Story By Ryan Jaslow | CBS News
Popular statin drugs may raise pill-takers’ risks for cataracts, a new study published Sept. 19 in JAMA Ophthalmology shows.
Statins are taken by people who have high cholesterol, which is a substance created by the body and foods we eat. Overtime, these substances may clog arteries, leading to heart attacks or strokes.
About 32 million Americans take a statin, Harvard Medical School reported in 2011, to reduce their risk for heart woes. Examples of statins include Lipitor, Crestor and Zocor.
The drugs carry side effects, the Mayo Clinic notes, which include muscle aches, diarrhea, constipation. They have also been linked to more serious side effects, like liver damage, increased blood sugar and Type 2 diabetes risk, and neurological side effects like memory loss.
Now, researchers are finding cataracts may also occur.
Cataracts refer to the clouding of the lens, which is the clear part of the eye that helps focus light and images, and they greatly affect vision. Cataracts are commonly caused by aging, and are so common that more than half of Americans have a cataract or undergo surgery to fix them by the time they are 80 years old.
Since cataracts can greatly impact an older individual’s quality of the life, the researchers write, it’s a “public health priority” to understand what risk factors can be modified to stave off these eye problems.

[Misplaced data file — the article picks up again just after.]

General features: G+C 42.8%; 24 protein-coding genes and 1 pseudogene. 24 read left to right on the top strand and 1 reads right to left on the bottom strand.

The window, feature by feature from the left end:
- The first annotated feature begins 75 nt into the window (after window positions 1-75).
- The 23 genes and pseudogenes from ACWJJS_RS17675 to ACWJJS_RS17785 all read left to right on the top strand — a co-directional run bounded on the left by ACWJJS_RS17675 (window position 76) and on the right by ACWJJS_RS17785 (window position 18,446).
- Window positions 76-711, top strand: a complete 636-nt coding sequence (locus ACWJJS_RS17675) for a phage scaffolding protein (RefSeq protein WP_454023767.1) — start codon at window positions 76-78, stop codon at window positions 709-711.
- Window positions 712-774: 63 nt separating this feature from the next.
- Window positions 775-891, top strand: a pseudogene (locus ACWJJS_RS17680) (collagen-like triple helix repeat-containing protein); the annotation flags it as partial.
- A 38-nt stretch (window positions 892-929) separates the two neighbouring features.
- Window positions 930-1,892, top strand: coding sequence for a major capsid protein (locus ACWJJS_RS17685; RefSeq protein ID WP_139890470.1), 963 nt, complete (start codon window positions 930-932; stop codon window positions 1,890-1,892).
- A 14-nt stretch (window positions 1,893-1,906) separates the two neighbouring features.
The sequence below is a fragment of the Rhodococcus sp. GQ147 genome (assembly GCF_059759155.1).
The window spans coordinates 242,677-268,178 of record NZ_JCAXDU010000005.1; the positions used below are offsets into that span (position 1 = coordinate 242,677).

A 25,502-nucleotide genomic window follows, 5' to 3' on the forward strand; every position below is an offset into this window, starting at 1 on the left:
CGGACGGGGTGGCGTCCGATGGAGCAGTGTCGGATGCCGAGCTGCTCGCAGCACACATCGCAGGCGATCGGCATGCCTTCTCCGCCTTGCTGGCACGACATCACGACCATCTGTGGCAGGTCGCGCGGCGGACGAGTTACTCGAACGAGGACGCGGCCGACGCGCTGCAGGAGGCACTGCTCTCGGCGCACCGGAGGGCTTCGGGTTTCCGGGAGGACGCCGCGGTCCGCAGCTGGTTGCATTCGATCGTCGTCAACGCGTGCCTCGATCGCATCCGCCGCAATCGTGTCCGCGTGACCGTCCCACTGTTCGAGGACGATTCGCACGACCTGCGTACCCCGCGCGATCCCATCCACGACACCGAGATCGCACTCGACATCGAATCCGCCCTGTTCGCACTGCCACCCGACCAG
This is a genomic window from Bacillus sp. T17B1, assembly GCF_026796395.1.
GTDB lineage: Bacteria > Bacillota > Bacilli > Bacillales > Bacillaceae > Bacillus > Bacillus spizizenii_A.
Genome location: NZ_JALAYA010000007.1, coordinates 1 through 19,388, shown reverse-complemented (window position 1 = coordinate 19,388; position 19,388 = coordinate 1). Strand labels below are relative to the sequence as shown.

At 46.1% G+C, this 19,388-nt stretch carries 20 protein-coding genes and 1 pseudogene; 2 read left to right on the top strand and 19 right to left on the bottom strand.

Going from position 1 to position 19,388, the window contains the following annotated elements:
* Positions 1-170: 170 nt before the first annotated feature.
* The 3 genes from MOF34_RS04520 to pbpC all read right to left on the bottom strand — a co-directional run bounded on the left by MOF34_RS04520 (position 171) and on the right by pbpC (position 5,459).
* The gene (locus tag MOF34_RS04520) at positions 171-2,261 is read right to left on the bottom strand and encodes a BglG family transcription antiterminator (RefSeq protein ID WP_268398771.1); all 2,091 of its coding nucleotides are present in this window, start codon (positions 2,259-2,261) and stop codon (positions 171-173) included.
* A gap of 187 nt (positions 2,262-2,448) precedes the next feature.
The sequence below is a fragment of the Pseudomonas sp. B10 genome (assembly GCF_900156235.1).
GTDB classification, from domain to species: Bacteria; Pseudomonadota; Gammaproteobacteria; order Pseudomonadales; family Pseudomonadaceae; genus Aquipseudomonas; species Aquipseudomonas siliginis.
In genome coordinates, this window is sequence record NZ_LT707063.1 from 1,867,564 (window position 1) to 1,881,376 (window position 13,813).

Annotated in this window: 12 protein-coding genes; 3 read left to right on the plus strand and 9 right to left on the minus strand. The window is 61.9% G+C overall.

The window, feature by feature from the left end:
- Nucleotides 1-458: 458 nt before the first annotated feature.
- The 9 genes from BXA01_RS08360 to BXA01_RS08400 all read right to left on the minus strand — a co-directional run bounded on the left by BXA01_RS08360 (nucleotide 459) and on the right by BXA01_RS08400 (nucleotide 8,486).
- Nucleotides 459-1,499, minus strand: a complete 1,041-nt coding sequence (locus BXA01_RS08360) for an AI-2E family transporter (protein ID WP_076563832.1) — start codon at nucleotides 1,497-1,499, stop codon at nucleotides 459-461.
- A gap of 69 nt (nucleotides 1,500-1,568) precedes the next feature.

Researchers at the San Antonio Military Medical Center in Texas looked at data collected from patients of a military health care system, where they were able to match up nearly 7,000 pairs of statin-takers with people who weren’t using the medications.
They found people taking statins were about 27 percent more likely to have cataracts than those not taking them, and the findings held up when researchers factored out other risks.
Previous studies on statins and cataracts have found both raised and reduced risks, the researchers said.
“In conclusion, this study found statin use to be associated with an increased risk for cataract,” wrote the researchers, led by Dr. Jessica Leuschen of the San Antonio Military Medical Center. “Efforts to curtail preventable causes of cataracts entail further studies.”
While this study found an increased risk, it was only observational in its analysis, meaning it does not prove cause and effect.
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A blog on Britain’s National Health Services’ website reviewing the study suggests concerned individuals should speak with their doctors to weigh the potential benefits of the drugs against these possible side effects.
“While a direct link between statins and cataracts is not yet proven, what is important to remember is that statins are a highly effective treatment to lower cholesterol and help reduce risk of cardiovascular disease,” according to the NHS. “Cataracts are usually treatable and are not fatal. The same may not be the case for a heart attack or stroke.